It all started with a tweet.
In the modern age of social media, all it takes is one tweet to cause the breakdown of international relations between two countries. It is surreal to think of, but it is the reality we live in. That’s what Saudi Arabia and Canada discovered last August.
Now, one of the many companies stuck in the middle of this feud has suffered significantly.
SNC Lavalin stock suffered a severe blow
When Canadian Foreign Minister Chrystia Freeland wrote her tweet during August last year calling to Saudi for the release of female activists, it’s unlikely she had foreseen the aftermath.
Regardless, an engineering and construction firm like SNC Lavalin was bound to get caught in the crossfire of such a spat.
“SNC-Lavalin Group Inc. lost more than a quarter of its market value after revealing a major problem in its mining division and a weak outlook for its energy business, partly because of Canada’s diplomatic spat with Saudi Arabia,” the Globe and Mail reported on January 28.
“The feud, as well problems with the mining project and an arbitration loss in Australia, prompted the company to cut its financial guidance on Jan. 28, resulting in a drastic drop in the company’s shares,” news agency The Canadian Press reported.
At the time, SNC share value dropped from CAD 48.50 ($36.70) to CAD 35.01 ($26.49) between Friday January 25 and Monday January 28, signifying a 27.8% drop, and nearly a $2.4-billion loss in market capitalization.
Difficult conditions mounting
Neil Bruce, president and CEO of SNC-Lavalin. Image: Reuters
SNC employs some 9000 employees in the Kingdom (15% of its workforce).
Early Western media reports had incorrectly quoted Bruce saying layoffs and even a potential Saudi exit were possible.
However, SNC has denied these media reports.
According to Construction Week Online, SNC said “some media reports” had made “inaccurate statements about SNC-Lavalin withdrawing from the Kingdom of Saudi Arabia”. Citing the its history in the kingdom, SNC-Lavalin said it hoped to continue its “long-term relationship” with local stakeholders in the future.
To add to the woes in Saudi, SNC-Lavalin Group Inc. has been “criminally accused of fraud and corruption after the the Royal Canadian Mounted Police (RCMP) announced charges against the engineering giant” earlier this month, the Financial Post reported. The charges concern the company’s dealings in Libya between 2001 and 2011, when a senior executive established close ties with Saadi Gaddafi, son of dictator Muammar Gaddafi, the business news site reported.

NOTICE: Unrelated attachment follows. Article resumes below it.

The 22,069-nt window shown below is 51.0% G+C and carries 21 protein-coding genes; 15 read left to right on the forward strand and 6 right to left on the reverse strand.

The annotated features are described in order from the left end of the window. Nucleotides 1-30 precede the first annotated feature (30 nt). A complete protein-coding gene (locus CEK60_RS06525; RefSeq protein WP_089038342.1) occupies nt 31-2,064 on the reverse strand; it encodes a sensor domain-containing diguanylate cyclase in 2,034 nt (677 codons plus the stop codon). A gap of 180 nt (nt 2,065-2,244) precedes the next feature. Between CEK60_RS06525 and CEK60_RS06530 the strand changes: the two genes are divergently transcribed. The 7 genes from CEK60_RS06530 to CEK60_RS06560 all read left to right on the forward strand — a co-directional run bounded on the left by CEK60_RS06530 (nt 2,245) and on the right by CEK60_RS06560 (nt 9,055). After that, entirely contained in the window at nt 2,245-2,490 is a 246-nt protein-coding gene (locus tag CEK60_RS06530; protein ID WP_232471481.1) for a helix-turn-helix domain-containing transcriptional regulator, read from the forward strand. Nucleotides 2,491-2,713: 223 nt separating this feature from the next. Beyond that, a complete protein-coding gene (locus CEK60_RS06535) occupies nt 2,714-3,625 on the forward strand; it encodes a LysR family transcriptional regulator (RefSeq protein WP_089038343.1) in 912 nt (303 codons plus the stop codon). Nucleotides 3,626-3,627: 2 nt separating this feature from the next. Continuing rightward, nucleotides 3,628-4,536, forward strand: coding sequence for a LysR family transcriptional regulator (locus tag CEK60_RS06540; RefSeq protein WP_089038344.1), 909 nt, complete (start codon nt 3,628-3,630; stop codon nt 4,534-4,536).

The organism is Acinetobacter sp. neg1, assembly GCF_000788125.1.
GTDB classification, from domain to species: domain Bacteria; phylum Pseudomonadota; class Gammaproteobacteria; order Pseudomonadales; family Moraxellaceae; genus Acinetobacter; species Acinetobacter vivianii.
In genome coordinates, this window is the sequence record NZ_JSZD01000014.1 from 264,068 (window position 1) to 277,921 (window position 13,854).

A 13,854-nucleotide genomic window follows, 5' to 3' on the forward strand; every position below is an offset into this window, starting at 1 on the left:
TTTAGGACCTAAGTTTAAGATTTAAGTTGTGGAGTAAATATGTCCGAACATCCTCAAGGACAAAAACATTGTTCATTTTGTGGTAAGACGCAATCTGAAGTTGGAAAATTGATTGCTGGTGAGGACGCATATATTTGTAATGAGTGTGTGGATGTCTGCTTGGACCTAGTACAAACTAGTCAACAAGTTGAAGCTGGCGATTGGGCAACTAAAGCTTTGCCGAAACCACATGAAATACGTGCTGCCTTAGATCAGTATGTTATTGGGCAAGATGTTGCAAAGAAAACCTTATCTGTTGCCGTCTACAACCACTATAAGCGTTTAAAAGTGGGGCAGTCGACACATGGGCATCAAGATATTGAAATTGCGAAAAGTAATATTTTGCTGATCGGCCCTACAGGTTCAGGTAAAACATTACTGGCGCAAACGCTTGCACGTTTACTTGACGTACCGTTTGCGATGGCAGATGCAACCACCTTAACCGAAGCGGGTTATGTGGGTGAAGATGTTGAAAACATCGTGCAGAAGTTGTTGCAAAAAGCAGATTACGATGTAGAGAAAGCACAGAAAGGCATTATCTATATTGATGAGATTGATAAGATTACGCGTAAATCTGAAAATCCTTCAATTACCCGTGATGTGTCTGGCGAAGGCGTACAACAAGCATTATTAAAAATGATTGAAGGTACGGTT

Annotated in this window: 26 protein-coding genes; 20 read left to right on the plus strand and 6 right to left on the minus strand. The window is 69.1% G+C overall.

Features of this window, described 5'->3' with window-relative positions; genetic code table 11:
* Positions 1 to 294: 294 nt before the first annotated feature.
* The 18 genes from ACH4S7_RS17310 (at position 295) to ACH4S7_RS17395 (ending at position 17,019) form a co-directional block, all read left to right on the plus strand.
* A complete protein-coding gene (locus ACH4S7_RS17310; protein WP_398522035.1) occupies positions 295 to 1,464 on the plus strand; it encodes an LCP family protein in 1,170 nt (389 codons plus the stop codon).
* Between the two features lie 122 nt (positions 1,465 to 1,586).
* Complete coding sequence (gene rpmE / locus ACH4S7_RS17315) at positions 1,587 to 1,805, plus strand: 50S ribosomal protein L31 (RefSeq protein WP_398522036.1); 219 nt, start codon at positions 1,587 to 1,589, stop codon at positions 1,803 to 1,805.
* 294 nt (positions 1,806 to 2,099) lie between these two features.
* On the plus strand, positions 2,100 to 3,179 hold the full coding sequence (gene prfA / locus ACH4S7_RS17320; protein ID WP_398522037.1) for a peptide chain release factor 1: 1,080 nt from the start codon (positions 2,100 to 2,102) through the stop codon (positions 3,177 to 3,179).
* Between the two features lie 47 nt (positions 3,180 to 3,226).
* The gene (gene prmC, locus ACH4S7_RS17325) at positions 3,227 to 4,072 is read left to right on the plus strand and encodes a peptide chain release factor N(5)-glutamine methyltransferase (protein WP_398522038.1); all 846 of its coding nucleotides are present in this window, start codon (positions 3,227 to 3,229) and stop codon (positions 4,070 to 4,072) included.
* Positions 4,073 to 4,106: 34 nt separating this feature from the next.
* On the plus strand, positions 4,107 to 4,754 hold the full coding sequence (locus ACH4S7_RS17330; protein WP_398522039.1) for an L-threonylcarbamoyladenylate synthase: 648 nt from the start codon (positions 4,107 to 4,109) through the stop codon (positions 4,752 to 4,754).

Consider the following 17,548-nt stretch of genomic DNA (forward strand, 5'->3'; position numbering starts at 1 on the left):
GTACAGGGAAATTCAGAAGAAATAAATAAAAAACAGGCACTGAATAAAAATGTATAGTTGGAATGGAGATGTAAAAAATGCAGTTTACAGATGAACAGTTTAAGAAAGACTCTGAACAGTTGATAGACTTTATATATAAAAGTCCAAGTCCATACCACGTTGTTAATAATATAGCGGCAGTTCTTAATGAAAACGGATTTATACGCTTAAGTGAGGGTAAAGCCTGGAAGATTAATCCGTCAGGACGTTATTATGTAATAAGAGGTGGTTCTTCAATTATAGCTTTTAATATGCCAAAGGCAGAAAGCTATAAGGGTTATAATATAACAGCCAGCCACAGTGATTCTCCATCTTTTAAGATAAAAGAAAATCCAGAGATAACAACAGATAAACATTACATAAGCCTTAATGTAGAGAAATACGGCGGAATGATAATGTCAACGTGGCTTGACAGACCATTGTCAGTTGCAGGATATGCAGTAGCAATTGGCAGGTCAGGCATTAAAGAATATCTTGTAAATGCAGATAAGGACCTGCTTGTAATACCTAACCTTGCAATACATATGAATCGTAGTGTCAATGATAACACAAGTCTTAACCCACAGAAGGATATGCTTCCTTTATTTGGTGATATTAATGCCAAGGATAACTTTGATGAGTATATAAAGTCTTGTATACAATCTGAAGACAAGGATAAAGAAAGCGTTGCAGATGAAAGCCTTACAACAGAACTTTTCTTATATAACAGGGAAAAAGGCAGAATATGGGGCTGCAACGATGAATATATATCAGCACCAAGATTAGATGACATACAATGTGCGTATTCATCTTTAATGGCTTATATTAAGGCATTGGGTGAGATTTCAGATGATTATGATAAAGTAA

Court documents allege the company offered bribes worth $47.7 million to public officials and allegedly defrauded various Libyan public agencies of approximately $129.8 million, the news report continued.
A murky future
While SNC has denied all charges, this hasn’t safeguarded its stock value or future prospects. S&P Global Ratings “cut SNC’s rating to BBB-, the lowest investment grade, on concern over reduced earnings prospects and the potential fallout from the corruption charges,” Bloomberg reported earlier this month.
The company has also slashed its profit outlook by more than 40%.
According to SNC CEO Neil Bruce, feedback from Saudi clients so far is that they want SNC to continue on with currently contracted work. “But our ability to secure future work is very much under review,” he said, as reported by the Globe and Mail.
Latest earnings report spells further doom and gloom
Friday February 22nd marked the release of SNC’s Q4 earnings report.
According to Reuters, “SNC Lavalin reported on Friday a CAD 1.6 billion ($909.6 million) quarterly loss and cut its dividend on Friday, as Canadian engineering firm’s oil and gas business faces intensifying trade challenges in Saudi Arabia.”
“Difficult inter-governmental relations between Canada and Saudi Arabia and unpredictable commodity prices have caused the near-term prospects of SNC’s oil and gas business to worsen,” Bruce said in a statement.
SNC had already lowered its 2018 profit outlook twice, and said that its Q4 revenue at its engineering and construction business slumped to CAD 2.49 billion ($1.88 billion) from CAD 2.87 billion ($2.17 billion) a year earlier, Reuters said.